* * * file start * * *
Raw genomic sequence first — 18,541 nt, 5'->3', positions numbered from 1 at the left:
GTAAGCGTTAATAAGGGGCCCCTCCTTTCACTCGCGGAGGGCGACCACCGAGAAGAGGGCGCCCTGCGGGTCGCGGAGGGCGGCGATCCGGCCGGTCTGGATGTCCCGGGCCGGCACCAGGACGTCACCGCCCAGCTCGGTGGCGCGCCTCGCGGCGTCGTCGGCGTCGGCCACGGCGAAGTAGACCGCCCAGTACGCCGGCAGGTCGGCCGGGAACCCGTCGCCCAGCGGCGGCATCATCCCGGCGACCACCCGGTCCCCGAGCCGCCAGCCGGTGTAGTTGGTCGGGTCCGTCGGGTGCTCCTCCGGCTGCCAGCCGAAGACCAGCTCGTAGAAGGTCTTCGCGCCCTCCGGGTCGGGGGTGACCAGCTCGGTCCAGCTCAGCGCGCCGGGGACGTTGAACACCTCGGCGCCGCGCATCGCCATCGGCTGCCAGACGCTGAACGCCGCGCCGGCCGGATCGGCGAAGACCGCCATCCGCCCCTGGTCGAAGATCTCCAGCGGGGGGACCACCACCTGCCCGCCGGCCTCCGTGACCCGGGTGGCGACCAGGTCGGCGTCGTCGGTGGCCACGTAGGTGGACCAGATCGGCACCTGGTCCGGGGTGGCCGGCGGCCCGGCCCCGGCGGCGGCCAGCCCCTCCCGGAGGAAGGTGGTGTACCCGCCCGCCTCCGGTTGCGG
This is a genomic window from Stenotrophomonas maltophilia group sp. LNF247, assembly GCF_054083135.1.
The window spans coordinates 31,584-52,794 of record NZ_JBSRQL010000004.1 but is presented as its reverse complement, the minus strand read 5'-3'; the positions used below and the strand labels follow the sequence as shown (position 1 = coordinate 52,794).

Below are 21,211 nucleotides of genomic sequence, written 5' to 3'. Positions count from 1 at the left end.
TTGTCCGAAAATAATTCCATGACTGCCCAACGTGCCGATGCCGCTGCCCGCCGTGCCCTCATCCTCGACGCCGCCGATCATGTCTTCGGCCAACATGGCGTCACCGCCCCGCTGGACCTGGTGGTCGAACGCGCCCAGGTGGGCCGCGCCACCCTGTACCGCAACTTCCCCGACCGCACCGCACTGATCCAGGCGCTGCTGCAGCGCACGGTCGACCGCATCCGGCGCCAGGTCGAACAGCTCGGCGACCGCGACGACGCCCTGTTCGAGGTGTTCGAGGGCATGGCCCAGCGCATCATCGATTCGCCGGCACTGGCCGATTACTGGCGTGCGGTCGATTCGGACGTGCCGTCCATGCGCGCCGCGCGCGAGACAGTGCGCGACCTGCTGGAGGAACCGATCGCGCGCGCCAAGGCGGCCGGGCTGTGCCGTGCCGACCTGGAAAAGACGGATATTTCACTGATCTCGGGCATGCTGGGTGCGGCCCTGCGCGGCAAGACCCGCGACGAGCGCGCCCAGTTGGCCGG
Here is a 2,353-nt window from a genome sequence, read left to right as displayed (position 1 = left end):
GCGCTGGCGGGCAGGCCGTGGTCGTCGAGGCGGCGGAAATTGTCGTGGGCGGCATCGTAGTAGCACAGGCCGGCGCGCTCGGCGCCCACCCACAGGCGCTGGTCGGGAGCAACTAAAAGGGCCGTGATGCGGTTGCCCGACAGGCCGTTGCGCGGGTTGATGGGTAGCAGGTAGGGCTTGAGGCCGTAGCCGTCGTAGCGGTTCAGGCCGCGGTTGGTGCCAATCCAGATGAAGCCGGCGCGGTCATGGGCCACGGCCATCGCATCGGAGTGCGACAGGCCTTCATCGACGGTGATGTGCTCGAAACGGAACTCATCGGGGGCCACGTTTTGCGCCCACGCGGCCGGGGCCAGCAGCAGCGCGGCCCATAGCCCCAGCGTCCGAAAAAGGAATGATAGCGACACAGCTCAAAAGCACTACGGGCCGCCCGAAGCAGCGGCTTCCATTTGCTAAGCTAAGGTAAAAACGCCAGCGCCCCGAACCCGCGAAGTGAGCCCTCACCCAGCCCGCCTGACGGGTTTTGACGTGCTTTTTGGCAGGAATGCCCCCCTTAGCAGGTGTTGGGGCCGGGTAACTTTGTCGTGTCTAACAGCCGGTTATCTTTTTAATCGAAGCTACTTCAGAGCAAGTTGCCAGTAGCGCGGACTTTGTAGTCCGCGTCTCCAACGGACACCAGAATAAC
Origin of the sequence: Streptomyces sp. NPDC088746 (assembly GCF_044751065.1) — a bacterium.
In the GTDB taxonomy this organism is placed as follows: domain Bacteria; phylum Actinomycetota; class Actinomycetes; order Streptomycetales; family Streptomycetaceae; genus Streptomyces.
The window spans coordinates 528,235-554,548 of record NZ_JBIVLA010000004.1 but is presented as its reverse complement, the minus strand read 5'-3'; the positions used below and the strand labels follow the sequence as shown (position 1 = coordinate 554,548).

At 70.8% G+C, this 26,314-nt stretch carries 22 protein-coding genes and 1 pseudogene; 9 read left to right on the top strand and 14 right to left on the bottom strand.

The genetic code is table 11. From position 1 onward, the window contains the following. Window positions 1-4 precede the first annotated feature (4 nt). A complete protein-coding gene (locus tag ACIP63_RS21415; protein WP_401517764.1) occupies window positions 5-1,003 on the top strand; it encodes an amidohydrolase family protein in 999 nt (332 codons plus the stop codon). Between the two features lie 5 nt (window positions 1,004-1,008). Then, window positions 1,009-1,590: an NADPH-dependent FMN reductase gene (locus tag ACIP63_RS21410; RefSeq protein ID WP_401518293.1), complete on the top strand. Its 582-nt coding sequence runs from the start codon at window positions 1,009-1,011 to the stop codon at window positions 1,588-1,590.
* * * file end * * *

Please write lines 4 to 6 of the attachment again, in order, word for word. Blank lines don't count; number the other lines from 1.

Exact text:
The window spans coordinates 31,584-52,794 of record NZ_JBSRQL010000004.1 but is presented as its reverse complement, the minus strand read 5'-3'; the positions used below and the strand labels follow the sequence as shown (position 1 = coordinate 52,794).

Below are 21,211 nucleotides of genomic sequence, written 5' to 3'. Positions count from 1 at the left end.
TTGTCCGAAAATAATTCCATGACTGCCCAACGTGCCGATGCCGCTGCCCGCCGTGCCCTCATCCTCGACGCCGCCGATCATGTCTTCGGCCAACATGGCGTCACCGCCCCGCTGGACCTGGTGGTCGAACGCGCCCAGGTGGGCCGCGCCACCCTGTACCGCAACTTCCCCGACCGCACCGCACTGATCCAGGCGCTGCTGCAGCGCACGGTCGACCGCATCCGGCGCCAGGTCGAACAGCTCGGCGACCGCGACGACGCCCTGTTCGAGGTGTTCGAGGGCATGGCCCAGCGCATCATCGATTCGCCGGCACTGGCCGATTACTGGCGTGCGGTCGATTCGGACGTGCCGTCCATGCGCGCCGCGCGCGAGACAGTGCGCGACCTGCTGGAGGAACCGATCGCGCGCGCCAAGGCGGCCGGGCTGTGCCGTGCCGACCTGGAAAAGACGGATATTTCACTGATCTCGGGCATGCTGGGTGCGGCCCTGCGCGGCAAGACCCGCGACGAGCGCGCCCAGTTGGCCGG